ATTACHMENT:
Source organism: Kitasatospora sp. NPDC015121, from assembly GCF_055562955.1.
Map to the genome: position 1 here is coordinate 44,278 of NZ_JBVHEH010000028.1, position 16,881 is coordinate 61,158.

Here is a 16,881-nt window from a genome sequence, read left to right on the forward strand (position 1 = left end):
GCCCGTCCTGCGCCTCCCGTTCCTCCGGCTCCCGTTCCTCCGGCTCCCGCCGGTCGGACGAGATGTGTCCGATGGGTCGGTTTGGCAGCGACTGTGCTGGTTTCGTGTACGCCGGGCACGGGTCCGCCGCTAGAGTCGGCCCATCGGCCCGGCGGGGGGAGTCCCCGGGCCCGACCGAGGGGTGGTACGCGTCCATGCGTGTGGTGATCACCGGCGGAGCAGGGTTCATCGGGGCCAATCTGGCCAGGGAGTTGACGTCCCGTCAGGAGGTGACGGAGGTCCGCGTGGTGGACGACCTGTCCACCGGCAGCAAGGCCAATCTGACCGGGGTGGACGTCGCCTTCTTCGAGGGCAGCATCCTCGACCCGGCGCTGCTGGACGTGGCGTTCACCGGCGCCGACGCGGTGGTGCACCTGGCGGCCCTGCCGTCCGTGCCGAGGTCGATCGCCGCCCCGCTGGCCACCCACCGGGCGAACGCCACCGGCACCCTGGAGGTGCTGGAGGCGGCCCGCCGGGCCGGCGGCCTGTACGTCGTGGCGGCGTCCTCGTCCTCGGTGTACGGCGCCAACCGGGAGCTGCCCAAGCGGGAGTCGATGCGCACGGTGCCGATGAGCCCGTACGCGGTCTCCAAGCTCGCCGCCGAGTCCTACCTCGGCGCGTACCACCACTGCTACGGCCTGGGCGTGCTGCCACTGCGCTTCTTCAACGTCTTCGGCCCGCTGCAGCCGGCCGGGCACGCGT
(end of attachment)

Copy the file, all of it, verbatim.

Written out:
Source organism: Kitasatospora sp. NPDC015121, from assembly GCF_055562955.1.
Map to the genome: position 1 here is coordinate 44,278 of NZ_JBVHEH010000028.1, position 16,881 is coordinate 61,158.

Here is a 16,881-nt window from a genome sequence, read left to right on the forward strand (position 1 = left end):
GCCCGTCCTGCGCCTCCCGTTCCTCCGGCTCCCGTTCCTCCGGCTCCCGCCGGTCGGACGAGATGTGTCCGATGGGTCGGTTTGGCAGCGACTGTGCTGGTTTCGTGTACGCCGGGCACGGGTCCGCCGCTAGAGTCGGCCCATCGGCCCGGCGGGGGGAGTCCCCGGGCCCGACCGAGGGGTGGTACGCGTCCATGCGTGTGGTGATCACCGGCGGAGCAGGGTTCATCGGGGCCAATCTGGCCAGGGAGTTGACGTCCCGTCAGGAGGTGACGGAGGTCCGCGTGGTGGACGACCTGTCCACCGGCAGCAAGGCCAATCTGACCGGGGTGGACGTCGCCTTCTTCGAGGGCAGCATCCTCGACCCGGCGCTGCTGGACGTGGCGTTCACCGGCGCCGACGCGGTGGTGCACCTGGCGGCCCTGCCGTCCGTGCCGAGGTCGATCGCCGCCCCGCTGGCCACCCACCGGGCGAACGCCACCGGCACCCTGGAGGTGCTGGAGGCGGCCCGCCGGGCCGGCGGCCTGTACGTCGTGGCGGCGTCCTCGTCCTCGGTGTACGGCGCCAACCGGGAGCTGCCCAAGCGGGAGTCGATGCGCACGGTGCCGATGAGCCCGTACGCGGTCTCCAAGCTCGCCGCCGAGTCCTACCTCGGCGCGTACCACCACTGCTACGGCCTGGGCGTGCTGCCACTGCGCTTCTTCAACGTCTTCGGCCCGCTGCAGCCGGCCGGGCACGCGT